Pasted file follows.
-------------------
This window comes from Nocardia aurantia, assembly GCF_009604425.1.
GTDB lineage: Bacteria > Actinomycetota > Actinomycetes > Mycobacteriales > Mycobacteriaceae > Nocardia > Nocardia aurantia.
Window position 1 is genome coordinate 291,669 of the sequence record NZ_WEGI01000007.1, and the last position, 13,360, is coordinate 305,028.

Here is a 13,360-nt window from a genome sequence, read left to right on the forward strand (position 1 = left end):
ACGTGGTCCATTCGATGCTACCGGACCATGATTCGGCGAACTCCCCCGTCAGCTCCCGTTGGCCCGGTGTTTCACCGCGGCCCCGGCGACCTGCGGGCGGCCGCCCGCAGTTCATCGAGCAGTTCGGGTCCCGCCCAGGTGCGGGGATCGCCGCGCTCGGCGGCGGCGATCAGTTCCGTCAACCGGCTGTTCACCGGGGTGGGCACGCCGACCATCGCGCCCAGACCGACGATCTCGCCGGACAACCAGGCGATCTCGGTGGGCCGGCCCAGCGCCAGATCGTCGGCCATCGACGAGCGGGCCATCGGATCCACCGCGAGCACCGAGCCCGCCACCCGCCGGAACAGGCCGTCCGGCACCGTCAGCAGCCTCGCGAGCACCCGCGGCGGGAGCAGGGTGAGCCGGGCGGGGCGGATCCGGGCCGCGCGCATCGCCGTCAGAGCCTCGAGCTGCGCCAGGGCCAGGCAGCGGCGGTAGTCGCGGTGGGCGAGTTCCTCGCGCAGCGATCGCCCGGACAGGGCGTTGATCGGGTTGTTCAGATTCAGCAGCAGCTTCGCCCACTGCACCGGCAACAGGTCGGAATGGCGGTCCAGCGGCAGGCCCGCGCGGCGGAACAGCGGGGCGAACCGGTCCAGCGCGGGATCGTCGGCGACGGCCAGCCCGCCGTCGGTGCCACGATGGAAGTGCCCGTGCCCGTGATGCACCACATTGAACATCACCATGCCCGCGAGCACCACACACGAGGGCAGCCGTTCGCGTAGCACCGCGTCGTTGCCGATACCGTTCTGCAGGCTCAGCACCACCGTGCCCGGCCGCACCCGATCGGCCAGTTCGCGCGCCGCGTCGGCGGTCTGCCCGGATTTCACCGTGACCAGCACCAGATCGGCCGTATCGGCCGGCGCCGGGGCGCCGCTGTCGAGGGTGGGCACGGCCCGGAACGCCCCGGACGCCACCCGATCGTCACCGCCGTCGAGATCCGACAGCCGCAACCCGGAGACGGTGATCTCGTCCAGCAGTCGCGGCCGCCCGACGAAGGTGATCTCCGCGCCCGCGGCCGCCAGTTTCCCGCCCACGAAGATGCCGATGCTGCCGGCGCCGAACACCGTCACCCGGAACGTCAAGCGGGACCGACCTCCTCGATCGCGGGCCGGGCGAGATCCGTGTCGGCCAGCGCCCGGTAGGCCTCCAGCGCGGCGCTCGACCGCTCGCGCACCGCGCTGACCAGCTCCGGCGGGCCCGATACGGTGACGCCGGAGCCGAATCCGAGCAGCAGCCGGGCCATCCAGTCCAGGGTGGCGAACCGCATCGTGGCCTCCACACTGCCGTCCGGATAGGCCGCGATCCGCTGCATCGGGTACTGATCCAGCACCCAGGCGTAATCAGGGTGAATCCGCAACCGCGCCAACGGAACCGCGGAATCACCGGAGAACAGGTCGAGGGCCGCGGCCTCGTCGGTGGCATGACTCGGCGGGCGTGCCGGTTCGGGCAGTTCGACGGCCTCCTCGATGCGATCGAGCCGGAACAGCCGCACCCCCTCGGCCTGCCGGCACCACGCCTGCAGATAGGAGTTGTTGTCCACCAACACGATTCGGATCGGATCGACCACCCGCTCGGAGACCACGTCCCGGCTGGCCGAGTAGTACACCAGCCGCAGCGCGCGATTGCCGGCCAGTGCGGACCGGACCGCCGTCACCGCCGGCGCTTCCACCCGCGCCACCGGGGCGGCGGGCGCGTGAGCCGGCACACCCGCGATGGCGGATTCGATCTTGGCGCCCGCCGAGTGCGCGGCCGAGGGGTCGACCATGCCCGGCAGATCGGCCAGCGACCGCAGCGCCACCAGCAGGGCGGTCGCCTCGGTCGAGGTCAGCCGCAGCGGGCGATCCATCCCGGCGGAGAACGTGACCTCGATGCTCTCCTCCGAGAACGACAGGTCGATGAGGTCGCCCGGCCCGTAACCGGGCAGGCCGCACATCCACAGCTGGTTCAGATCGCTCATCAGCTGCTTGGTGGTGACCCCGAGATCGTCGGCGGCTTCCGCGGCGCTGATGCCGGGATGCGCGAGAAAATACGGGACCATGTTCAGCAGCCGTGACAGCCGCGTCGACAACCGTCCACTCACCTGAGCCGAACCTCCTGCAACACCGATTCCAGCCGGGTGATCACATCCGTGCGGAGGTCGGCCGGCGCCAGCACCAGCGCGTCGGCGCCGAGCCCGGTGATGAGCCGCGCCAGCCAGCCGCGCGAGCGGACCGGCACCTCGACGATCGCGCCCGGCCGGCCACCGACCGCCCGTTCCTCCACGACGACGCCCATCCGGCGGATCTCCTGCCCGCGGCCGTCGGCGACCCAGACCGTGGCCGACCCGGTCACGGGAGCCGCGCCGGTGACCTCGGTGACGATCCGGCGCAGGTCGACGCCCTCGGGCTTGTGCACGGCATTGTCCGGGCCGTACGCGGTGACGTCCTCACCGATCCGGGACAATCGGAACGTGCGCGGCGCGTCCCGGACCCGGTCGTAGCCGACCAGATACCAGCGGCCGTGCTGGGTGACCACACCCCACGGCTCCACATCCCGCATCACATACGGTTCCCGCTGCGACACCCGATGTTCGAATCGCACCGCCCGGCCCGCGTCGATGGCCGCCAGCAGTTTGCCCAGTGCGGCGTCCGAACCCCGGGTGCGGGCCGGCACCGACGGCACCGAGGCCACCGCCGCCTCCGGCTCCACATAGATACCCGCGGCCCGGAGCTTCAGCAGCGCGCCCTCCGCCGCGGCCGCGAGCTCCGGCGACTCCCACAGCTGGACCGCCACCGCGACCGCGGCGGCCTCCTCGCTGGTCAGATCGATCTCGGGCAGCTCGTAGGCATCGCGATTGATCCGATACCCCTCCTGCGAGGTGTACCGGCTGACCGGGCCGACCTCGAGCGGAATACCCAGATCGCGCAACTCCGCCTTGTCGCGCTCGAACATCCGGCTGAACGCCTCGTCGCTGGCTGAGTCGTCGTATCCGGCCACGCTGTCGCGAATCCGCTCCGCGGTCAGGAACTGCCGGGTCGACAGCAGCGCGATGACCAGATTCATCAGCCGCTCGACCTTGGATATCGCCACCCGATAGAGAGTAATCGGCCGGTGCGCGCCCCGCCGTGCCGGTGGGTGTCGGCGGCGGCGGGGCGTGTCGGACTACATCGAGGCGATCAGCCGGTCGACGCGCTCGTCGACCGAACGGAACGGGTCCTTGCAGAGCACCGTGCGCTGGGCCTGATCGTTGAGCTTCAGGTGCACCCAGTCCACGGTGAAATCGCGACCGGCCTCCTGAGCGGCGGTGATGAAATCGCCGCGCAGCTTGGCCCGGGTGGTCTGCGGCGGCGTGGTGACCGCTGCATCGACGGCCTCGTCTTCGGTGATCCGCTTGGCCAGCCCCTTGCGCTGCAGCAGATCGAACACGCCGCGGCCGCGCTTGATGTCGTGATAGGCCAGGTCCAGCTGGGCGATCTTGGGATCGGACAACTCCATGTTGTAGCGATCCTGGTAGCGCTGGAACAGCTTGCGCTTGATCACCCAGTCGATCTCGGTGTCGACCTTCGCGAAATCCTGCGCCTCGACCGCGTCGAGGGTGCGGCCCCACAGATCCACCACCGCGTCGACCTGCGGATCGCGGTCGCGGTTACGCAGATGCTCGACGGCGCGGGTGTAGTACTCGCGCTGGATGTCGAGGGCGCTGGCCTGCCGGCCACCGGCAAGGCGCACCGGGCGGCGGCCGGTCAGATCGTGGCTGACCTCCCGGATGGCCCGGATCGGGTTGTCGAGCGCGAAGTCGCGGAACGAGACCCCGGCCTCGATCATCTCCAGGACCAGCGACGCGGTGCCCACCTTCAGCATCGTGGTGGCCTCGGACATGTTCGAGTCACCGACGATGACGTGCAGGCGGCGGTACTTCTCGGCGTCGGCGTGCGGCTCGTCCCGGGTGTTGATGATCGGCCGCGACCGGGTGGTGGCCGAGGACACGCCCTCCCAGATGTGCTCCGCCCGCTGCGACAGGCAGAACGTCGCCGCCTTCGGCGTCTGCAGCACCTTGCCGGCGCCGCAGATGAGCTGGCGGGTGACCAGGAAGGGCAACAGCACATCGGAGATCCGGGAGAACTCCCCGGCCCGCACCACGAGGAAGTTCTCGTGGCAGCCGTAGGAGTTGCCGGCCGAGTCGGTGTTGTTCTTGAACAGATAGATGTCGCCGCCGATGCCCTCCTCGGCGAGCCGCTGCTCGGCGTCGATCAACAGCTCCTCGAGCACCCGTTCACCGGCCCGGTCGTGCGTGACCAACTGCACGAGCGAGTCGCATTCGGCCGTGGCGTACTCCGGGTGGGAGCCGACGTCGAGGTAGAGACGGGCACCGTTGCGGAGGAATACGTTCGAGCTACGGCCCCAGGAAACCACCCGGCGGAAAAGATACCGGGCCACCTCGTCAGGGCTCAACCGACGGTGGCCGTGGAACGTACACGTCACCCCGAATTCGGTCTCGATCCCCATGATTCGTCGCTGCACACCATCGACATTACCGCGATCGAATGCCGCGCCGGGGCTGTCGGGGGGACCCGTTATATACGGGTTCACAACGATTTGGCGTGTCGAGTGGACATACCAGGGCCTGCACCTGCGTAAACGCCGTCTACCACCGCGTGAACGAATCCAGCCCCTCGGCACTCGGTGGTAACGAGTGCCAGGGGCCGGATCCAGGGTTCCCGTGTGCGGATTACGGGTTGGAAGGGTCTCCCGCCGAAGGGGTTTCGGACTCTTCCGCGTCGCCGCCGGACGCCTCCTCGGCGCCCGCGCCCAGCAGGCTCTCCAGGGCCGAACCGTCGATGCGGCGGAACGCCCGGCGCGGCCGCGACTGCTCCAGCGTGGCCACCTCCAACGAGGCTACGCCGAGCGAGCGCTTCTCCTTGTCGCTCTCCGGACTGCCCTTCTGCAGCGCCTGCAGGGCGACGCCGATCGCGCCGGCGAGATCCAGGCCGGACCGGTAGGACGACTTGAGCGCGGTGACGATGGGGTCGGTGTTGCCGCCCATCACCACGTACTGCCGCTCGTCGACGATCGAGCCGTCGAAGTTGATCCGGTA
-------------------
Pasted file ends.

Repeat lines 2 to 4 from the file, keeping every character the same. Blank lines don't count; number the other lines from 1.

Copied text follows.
GTDB lineage: Bacteria > Actinomycetota > Actinomycetes > Mycobacteriales > Mycobacteriaceae > Nocardia > Nocardia aurantia.
Window position 1 is genome coordinate 291,669 of the sequence record NZ_WEGI01000007.1, and the last position, 13,360, is coordinate 305,028.

Here is a 13,360-nt window from a genome sequence, read left to right on the forward strand (position 1 = left end):